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E-Commerce in Manufacturing: Why is it so important?
Blog //23-02-2021

E-Commerce in Manufacturing: Why is it so important?

by Andrew Pearson, SME Product Manager

Electronic commerce (or e-commerce) is the method of buying and selling over the internet, as opposed to (or in conjunction with) having the traditional presence of a physical shop.

It has never been more important for manufacturing SMEs to adopt an e-commerce strategy. In this ever-changing world, not doing so could leave you languishing behind the competition. 

Whereas a more embracing approach could be the catalyst for transformative and monumentally positive results.

Benefits of e-commerce for manufacturers

Adapting to COVID-19 changes

The decline of physical shops was a trend that was already in full swing, even before the seismic events of the past 2-3 years. This was likely a result of the constant improvements seen in online shopping, and the convenience that comes with that technology.

The pandemic accelerated this trend at a pace that many businesses struggled with and the financial fallout will be felt for many years to come.

New social norms and consumer buying habits has meant that selling directly online has been a silver bullet for many companies trying to find a route to salvation post-COVID-19. For some, it’s possible that it may be the only method of thriving going forward too, at least in the short-term. 

Reaching more customers

Even if you’re not ready to start distributing to an international audience, having an online presence at least ensures you can reach beyond the boundaries of your own locality.

The scope for the number of customers you can reach is almost unlimited, as anyone can find your online store. Conversely, only a very select portion of buyers will find your physical premises. 

Your e-commerce store can be operational 24 hours a day, allowing for more sales to take place, and without the need for extra manpower. Someone could make a purchase on your platform at midnight, and the system would take care of it.

This goes to show that a large part of your sales process can be automated, because a website doesn’t require the same level of governance that a physical space does. 

Exposure for all of your products

You may have buyers who purchase the same items every time they engage in a transaction with you. But these customers may be completely oblivious to the full extent of your inventory.

Having a website with an e-commerce function ensures that your entire catalogue gets a chance in the spotlight. This could open a whole new stream of revenue, as you may have certain pieces of stock that rarely sell, simply because they’re not visible enough. 

Better understanding of existing customers

Another benefit of e-commerce is that you can arguably understand your customers to a greater degree, thanks to the kind of insights that are accessible on systems such as Shopify (one of the most well-known e-commerce platforms).

It’s easier to analyse exactly what consumers are buying, when they’re buying it, and other preferences. Which in turn allows you to give a better service (as you can cater to their specific needs).

You can also provide a more customisable product set. When purchasing online, customers can select unique specifications (such as different sizes, shapes, colours, etc). This in turn allows you to see the exact requirements for each buyer.

Seamless scalability

Gaining access to the benefits of e-commerce could result in substantial growth, thanks to an increase in sales.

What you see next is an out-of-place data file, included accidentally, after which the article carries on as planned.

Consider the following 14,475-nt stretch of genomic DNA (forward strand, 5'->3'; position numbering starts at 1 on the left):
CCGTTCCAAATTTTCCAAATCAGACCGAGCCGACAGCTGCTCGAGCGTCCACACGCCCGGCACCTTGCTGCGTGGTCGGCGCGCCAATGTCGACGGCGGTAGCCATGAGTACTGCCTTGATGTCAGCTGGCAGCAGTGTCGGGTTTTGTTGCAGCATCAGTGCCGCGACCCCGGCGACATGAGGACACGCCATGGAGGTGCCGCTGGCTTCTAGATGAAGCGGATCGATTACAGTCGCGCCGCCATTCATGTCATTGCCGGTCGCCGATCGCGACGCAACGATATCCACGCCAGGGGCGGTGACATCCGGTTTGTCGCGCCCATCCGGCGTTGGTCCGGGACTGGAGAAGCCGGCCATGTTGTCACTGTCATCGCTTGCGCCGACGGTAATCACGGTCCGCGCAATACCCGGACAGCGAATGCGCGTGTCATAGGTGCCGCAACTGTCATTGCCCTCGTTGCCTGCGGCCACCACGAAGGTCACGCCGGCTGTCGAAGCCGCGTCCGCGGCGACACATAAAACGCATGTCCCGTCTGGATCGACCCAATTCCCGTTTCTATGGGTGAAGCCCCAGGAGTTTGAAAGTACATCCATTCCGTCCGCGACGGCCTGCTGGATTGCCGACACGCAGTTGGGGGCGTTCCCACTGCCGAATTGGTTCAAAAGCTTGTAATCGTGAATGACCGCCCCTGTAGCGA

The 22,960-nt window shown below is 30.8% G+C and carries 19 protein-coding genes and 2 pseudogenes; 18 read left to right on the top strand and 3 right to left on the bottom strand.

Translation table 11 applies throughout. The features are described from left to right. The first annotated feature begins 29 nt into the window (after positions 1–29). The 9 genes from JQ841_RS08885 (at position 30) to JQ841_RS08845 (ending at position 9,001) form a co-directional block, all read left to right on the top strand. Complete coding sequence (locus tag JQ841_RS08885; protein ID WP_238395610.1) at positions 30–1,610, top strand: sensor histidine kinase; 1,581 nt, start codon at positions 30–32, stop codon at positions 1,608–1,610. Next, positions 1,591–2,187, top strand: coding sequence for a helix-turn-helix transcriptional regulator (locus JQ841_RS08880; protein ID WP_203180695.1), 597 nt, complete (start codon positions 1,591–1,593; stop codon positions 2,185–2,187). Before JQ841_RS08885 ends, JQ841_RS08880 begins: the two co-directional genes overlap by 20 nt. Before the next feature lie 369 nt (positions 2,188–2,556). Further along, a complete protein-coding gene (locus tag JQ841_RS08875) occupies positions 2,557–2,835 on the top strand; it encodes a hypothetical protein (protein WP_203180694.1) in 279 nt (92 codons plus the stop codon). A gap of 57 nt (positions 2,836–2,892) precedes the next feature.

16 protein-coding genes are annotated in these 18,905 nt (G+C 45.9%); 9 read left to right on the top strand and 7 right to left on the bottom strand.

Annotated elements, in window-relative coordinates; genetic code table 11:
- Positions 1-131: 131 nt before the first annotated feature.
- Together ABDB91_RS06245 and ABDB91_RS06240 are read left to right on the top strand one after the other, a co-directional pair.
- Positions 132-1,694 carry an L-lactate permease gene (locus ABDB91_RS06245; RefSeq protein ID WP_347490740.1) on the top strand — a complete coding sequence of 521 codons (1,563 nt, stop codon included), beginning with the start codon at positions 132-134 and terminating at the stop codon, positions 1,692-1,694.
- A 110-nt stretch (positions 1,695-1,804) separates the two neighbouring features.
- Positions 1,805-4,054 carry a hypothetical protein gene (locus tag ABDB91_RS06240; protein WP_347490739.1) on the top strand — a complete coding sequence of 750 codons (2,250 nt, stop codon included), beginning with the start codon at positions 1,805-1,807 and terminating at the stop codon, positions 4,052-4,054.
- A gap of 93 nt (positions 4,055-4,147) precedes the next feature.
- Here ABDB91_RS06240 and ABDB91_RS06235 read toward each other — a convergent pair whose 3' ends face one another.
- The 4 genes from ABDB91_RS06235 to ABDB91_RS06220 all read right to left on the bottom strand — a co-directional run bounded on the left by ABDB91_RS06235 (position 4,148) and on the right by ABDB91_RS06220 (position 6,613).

The idea of growing too quickly might be a source of anxiety for many small manufacturers. No company wants to be over-extended, or to operate above their own means.

But remember that an e-commerce system largely automates the online sales aspect of your activities. All you then need to figure out is how to connect the e-commerce function to the rest of your business, in order to scale up in a completely smooth manner.

The implementation of Manufacturing Software would achieve exactly that. By automating a large chunk of your operations, the very real risk that comes with fast growth is nullified. 

How to link e-commerce to the rest of your business

The adoption of Manufacturing Software is a proven way to link your e-commerce platform to every other component of your business (including accounting, payroll, stock control, CRM and more).

Manufacturing Software and e-commerce systems can communicate with one another when something important changes.

If you alter a product price or description in the Manufacturing Software, this will update accordingly on the e-commerce side of things. If a customer makes a purchase via the e-commerce platform, this is then fed back in the other direction, instantaneously updating the inventory levels and generating a sales order.

The system can make bold predictions regarding what will be needed going forward, based on previous activity. It can also order new materials when stock levels drop below a certain threshold, which subsequently removes the threat of making an online sale when you are out of stock.

The automation of these repetitive tasks frees up a lot of time for employees to focus on more value-adding activities.  

If you’re ready to harness the true power of e-commerce, take a more detailed look at our Manufacturing software solutions market page. 

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Andrew Pearson

Andrew Pearson


SME Product Manager

Joined with our Acquisition of Exchequer Accounting Software back in 2016, Andrew is product manager for our SME solutions ensuring that our roadmaps are representative of market requirements. Andrew has over 15 years of experience working with finance and ERP software from a technical, development and support capacity.

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